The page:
Breaking Urban Ground

is thrilled to announce our first issue of

Breaking Urban Ground magazine.

It is currently available on iPads everywhere in the Newsstand app. We have interviews from Paul Gautschi on his amazing Back to Eden garden. Larry Hall talks to us about the Rain Gutter Automatic Watering System he created. Baker Creek Heirloom Seeds comes to you via the voice of Jere Gettle. A personality local to me, Gretchen Anderson answers some of our questions about starting backyard chickens. If chickens are not for you maybe our discussion with Vice President of Mann Lake Ltd may interest you. Jack Thomas gives us great advice on the topic of becoming a bee keeper. If you want to know anything about real world emergency preparedness then you will want to catch Steven Harris‘ interview. He tells us what every home can do to take a first (and easy) step toward counting on yourself in a power outage or if you lose a regular water supply. We even have a special article contributed to us from Pepper Miller. Her 3 part blog article “The Chicken Plan” is an example for you to see how one person put her wish to keep chickens into practice.

We are thrilled about the launch of the magazine but we are always looking forward to new issues. We are building June’s magazine right now and would love your participation. It can be as simple as a picture. You can send us pictures of your Breaking Urban Ground Projects. They can fall into these major categories.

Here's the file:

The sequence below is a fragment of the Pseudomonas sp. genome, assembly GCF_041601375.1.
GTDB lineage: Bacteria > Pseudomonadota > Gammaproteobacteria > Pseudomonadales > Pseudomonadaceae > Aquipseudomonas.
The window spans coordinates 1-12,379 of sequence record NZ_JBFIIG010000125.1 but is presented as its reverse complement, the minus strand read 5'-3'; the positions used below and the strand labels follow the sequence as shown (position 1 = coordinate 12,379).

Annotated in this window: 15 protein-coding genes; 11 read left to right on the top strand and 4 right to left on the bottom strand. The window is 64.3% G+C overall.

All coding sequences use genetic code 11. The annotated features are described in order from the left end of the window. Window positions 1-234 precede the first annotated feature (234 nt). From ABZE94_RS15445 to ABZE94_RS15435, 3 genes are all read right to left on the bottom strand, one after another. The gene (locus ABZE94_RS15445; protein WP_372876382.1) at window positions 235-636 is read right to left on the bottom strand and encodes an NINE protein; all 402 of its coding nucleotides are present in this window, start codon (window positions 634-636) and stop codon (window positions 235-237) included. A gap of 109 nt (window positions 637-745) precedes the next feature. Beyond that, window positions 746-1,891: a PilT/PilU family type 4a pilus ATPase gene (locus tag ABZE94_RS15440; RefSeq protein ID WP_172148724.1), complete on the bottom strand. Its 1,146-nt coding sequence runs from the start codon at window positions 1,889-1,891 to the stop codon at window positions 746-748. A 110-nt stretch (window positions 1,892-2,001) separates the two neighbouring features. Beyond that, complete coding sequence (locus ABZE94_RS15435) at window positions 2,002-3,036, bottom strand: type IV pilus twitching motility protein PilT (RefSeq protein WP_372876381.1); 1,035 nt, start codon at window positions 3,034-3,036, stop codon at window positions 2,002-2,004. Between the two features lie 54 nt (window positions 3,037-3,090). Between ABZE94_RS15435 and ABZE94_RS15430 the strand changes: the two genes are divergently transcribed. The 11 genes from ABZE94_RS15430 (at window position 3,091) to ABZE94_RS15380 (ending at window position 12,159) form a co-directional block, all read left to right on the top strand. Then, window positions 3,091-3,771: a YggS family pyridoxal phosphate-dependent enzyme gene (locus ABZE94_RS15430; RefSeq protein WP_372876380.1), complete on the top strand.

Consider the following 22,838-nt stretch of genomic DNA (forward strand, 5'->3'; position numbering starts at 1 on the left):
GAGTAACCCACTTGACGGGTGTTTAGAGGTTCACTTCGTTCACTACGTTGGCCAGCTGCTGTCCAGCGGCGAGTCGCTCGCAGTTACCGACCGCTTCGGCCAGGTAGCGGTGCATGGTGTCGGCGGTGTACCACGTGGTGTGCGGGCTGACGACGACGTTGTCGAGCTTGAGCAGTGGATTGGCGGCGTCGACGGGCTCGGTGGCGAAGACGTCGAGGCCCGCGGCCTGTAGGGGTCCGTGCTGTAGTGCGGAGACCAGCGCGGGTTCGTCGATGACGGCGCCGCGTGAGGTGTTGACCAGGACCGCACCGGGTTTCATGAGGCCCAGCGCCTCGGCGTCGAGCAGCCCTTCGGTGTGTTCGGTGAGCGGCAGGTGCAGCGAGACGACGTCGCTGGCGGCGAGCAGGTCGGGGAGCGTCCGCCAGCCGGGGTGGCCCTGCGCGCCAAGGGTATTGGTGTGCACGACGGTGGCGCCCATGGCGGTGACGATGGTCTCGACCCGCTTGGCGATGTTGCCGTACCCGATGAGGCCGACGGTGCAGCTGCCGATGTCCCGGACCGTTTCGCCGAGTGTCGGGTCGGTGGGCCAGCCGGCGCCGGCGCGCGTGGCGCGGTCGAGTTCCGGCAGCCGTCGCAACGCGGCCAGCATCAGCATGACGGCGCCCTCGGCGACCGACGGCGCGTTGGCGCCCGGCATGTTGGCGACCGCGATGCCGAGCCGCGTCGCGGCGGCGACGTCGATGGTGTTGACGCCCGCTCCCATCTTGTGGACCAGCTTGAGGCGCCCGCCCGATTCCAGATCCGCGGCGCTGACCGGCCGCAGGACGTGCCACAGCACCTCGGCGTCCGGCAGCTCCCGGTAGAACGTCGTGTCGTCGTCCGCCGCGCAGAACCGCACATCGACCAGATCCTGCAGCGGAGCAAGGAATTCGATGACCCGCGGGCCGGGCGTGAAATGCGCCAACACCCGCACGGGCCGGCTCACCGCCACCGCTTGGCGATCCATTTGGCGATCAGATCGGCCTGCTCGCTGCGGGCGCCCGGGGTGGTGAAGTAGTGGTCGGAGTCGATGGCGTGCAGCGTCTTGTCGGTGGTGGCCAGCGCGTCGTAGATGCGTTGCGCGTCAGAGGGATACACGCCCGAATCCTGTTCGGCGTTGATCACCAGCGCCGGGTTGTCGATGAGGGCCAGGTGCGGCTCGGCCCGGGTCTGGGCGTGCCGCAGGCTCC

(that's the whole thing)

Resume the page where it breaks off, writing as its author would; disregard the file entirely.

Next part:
Show us your chickens, bees, rabbits, worms(worm compost projects) goats and others.

Alternate power:

Battery storage, home wind generator, solar projects, rain storage. Any utility you provide for yourself.

Food Production:

Canning successes, canning failures, dehydrated foods, cheese making, syrup, yogurt. What food did you make?


Your urban garden, community gardens you participate in, Veggies you grew or are growing, unusual crops, your first plant. If it is growing for food we want to see pictures.

Household Stuff:

Planter projects, a trellis you made, detergent, candles, beeswax lip balm, a bat house. This is the “construction zone”.


This is more of an action than a “thing” so let’s see first aid kits, group pictures of your CPR certification class, your 72 hour kit. Send photos related to “being” ready for lives turbulent situations.


How do you maximize your space. Lets see creative ways to manage what you have. Shelves you built, basement root cellars, serious spice cabinets.

Don’t forget to tell us about the picture. A picture of canned carrots is nice but information on who made them and a little background is better.

With all of this be sure to include the kids. Breaking Urban Ground includes all people learning to provide for themselves as they have interest. The entire family can be included. My kids don’t like gardening but love to make cheese. If your kids like doing something send pictures of their projects too.

We are all about learning. Learning includes mess-ups and failures. Send pictures of these and some info on what you learned from the experience and what you will do differently next time.

Sending your photos to constitutes permission to use or not use the photos in future issue and articles and on the Breaking Urban Ground website and social media affiliations. Don’t send us pictures if they are not your own or you do not have authorization to distribute them.

Our first issue was so much fun to make. Lets make the next one better.

Joe Gore


Cold Frames are hot.

The Cold frames my brother made me were cheap and easy and that’s pretty cool.